The Theory of Everything

Alternate Title: The Stephen Hawking Movie
2014 Nominee

Stephen Hawking AKA the guy from the Harry Potter movies that aren’t Harry Potter movies (Eddie Redmayne) falls in love with Jane AKA the lady from the newest Star Wars movies (Felicity Jones). Gather, nerds. We must unite!
By the end of the film, you still won’t understand anything about black holes or space or the fabric of the universe because the movie is more about relationships with people than with time or space. People are the matter that truly matters.

There is some science jargon. There’s even some medical jargon related to Hawking’s diagnosis of Motor Neuron Disease, which is Lou Gehrig’s disease, which is Amyotrophic Lateral Sclerosis. Remember when everyone in the universe was dumping ice water on themselves? They were fighting this disease, one frigid-ass shower at a time.
The whole film touches on the dynamics of love and – briefly – addresses the principle of time in relation to love. There’s just enough science to make you feel smart, but still not smart enough to read A Brief History of Time and have the faintest idea what it all means.

There isn’t a lot of Hollywood drama clouding the reality of the situation. In fact, there isn’t a lot of Hollywood dialogue either, but that’s partially because Hawking’s disease made it progressively more difficult for him to speak (until they made him an American robot voice, of course).
What I appreciate the most is that the film demonstrates how two people can still love each other with change. Love even develops for other people, but none of the characters end up demonized. There isn’t a lot of black and white when it comes to love or time (just black holes). Instead, the film delves into how relationships expand just as the universe expands and that love, like time, can be infinite if you simply allow it to exist for what it is at any given moment.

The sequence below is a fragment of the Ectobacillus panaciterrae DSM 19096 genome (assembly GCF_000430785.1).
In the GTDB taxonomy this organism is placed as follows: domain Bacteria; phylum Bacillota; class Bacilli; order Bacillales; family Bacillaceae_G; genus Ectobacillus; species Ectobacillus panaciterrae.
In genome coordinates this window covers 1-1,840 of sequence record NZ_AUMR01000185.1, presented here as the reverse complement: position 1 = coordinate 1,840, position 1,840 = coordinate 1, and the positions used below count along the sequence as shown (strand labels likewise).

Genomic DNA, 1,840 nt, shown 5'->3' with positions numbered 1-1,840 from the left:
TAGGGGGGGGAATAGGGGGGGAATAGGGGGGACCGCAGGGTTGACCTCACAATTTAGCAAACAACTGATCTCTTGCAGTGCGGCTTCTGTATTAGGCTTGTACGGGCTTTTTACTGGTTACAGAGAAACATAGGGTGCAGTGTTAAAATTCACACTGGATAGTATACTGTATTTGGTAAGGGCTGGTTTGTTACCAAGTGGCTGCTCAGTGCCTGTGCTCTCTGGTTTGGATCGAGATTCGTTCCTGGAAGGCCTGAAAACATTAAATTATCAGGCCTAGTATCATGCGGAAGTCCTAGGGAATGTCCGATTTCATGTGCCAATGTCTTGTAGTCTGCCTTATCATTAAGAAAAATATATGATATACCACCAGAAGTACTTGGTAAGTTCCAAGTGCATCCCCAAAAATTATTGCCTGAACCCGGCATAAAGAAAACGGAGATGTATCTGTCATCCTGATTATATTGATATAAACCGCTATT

The Theory of Everything left me a little dizzy. Not only does it feel like a tremendous lot  of information to take in, but there are literal circles in the whole thing. The way scenes are shot, circular objects, and the notion of time itself all encompass an idea of circular motion and the cycle of life.
Sit somewhere comfortable for this one.

Now it’s Your Turn…
The Theory of Everything was nominated for Best Picture in 2014, but did the Academy get it right?

 

Room

Alternate Title: Oh the Places We Might Go if We Ever Get Out of Here
2015 Nominee

You might have no room left in your body for emotion after watching this. From the get-go, you are just like Jack (Jacob Tremblay) and your world is almost as small as his, except that you’re watching a movie and you know that room is not all there is to it.

Jack turns five and on this momentous birthday, Ma (Brie Larson, the best part of the show United States of Tara) decides to tell Jack that their Sunday visitor, Old Nick (Sean Bridgers) kidnapped Ma when she was 17. Ma reveals that her name is Joy and that their home, room, is not the universe. In fact, Ma explains that lots of things Jack sees on TV are actually real things and that Ma and Jack have to escape.
Although five, Jack is unprepared for the shock of this news. It takes a little time, but he eventually warms up to the story Ma has told him and agrees to try and help them get out of room.

Everyone knows the heart-stopping stories of young women who have been snatched away, only to return home years later. Few people consider the trauma and heartbreak endured by these women for years – even after the events. It’s not something the media focuses on when the stories are supposed to be about triumph and survival.
The fact is that survival is such a powerful word because it carries with it struggle and sacrifice. Survival implies overcoming a harrowing force. Room paints this picture, but from the innocent viewpoint of a five year-old boy who doesn’t understand the overwhelming danger and beauty of the whole wide world.
Room is a unique take on a haunting story everyone has heard because no one has ever heard it quite like this.

Now it’s Your Turn…
Room was nominated for Best Picture in 2015, but did the Academy get it right?